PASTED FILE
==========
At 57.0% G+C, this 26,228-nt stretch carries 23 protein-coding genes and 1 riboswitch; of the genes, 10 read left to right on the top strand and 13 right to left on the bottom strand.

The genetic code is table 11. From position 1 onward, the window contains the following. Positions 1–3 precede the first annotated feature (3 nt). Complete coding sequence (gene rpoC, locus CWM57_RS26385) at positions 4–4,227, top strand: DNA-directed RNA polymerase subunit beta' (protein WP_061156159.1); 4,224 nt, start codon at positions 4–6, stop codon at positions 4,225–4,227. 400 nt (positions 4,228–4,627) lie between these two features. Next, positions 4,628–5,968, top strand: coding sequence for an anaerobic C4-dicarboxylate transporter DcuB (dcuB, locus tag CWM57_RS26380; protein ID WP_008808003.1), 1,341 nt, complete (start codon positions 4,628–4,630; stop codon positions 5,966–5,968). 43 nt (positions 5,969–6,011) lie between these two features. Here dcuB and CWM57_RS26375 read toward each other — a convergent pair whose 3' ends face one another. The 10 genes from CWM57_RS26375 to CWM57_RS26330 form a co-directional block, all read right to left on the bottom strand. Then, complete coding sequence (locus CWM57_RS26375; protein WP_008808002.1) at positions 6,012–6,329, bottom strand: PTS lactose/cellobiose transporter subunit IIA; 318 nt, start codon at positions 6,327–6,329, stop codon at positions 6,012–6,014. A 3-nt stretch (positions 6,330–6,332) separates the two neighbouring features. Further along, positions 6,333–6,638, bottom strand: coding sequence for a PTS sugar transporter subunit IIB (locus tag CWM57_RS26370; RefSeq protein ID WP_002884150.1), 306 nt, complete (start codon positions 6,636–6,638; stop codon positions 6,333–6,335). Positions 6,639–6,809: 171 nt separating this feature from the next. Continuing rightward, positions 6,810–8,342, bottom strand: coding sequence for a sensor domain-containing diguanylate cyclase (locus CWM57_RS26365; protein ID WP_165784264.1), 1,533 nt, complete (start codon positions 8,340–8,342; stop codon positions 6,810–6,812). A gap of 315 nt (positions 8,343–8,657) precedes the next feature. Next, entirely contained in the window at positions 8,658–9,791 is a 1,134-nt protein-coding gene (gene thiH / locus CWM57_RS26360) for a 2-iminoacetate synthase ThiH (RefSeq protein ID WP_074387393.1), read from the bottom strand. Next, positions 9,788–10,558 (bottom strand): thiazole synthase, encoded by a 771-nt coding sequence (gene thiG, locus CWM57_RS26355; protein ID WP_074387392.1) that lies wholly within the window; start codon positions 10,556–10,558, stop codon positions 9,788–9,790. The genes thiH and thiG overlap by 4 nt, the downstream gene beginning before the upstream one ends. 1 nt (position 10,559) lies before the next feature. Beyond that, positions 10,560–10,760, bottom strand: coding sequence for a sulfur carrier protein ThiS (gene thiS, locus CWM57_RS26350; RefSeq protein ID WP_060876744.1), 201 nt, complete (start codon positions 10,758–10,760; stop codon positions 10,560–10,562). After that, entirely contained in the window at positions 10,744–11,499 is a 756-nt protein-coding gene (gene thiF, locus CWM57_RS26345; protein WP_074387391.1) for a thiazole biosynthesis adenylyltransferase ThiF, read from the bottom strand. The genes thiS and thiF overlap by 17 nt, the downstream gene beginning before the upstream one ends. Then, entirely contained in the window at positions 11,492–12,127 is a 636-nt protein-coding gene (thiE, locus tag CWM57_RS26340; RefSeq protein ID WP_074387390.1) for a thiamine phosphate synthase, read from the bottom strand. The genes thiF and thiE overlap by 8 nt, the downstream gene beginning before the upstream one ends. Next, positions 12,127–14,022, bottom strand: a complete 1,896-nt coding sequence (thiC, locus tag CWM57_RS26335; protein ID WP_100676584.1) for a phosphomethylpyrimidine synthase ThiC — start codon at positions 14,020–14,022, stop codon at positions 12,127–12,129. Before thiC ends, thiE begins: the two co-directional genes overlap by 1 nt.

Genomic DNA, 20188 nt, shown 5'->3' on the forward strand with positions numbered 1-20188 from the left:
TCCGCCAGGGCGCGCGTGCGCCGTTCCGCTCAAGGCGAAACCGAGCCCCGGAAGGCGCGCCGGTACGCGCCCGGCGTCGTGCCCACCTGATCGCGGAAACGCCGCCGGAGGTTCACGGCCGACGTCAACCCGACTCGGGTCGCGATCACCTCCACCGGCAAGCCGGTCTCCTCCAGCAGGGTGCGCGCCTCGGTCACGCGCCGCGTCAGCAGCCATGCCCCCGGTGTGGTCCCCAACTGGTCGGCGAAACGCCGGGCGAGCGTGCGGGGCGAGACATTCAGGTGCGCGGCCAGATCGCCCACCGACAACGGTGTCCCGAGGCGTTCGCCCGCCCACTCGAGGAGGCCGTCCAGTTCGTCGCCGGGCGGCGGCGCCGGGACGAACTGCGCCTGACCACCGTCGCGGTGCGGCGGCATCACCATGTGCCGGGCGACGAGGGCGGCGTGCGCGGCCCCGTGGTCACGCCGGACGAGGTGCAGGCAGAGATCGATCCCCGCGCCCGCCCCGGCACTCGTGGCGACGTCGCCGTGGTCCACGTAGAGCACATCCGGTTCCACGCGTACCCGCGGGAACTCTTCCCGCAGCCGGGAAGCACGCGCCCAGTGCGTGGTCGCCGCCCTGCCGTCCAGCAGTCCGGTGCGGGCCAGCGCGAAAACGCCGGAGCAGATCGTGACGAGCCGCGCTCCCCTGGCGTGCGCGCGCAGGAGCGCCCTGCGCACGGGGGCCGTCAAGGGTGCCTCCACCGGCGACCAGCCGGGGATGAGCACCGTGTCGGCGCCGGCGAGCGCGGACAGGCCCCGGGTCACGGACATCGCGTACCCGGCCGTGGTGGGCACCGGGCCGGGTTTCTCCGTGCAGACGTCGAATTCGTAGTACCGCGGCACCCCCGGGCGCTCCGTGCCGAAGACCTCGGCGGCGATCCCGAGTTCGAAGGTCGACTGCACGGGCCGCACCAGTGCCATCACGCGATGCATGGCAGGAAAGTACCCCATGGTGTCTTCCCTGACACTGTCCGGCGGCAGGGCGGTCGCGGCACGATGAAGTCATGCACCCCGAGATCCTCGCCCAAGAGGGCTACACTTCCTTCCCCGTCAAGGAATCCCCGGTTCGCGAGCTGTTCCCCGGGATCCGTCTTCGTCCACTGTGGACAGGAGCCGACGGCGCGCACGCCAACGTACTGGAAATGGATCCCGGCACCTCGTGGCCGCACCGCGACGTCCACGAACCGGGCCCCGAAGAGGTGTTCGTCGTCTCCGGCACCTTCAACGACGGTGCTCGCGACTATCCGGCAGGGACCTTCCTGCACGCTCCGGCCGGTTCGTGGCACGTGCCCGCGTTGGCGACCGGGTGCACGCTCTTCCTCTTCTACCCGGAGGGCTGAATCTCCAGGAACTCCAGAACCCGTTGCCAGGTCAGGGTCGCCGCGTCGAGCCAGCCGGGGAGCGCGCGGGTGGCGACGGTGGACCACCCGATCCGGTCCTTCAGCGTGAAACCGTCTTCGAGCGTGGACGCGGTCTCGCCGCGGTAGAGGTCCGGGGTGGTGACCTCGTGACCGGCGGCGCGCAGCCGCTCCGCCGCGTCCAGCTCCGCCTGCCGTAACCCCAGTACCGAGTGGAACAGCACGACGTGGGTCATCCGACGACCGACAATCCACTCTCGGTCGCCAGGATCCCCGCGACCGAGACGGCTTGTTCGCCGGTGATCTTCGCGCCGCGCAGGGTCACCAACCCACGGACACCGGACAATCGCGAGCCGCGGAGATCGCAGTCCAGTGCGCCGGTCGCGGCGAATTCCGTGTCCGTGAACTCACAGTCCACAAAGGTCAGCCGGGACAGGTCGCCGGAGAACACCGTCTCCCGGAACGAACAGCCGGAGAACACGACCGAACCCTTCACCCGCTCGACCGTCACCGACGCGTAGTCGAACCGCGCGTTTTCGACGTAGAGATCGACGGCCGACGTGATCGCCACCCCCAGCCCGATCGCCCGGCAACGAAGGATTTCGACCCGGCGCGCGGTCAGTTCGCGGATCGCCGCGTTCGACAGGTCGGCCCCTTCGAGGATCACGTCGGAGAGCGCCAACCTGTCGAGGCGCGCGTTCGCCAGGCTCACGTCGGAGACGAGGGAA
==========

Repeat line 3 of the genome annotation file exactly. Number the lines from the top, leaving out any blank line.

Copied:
Genomic DNA, 20188 nt, shown 5'->3' on the forward strand with positions numbered 1-20188 from the left: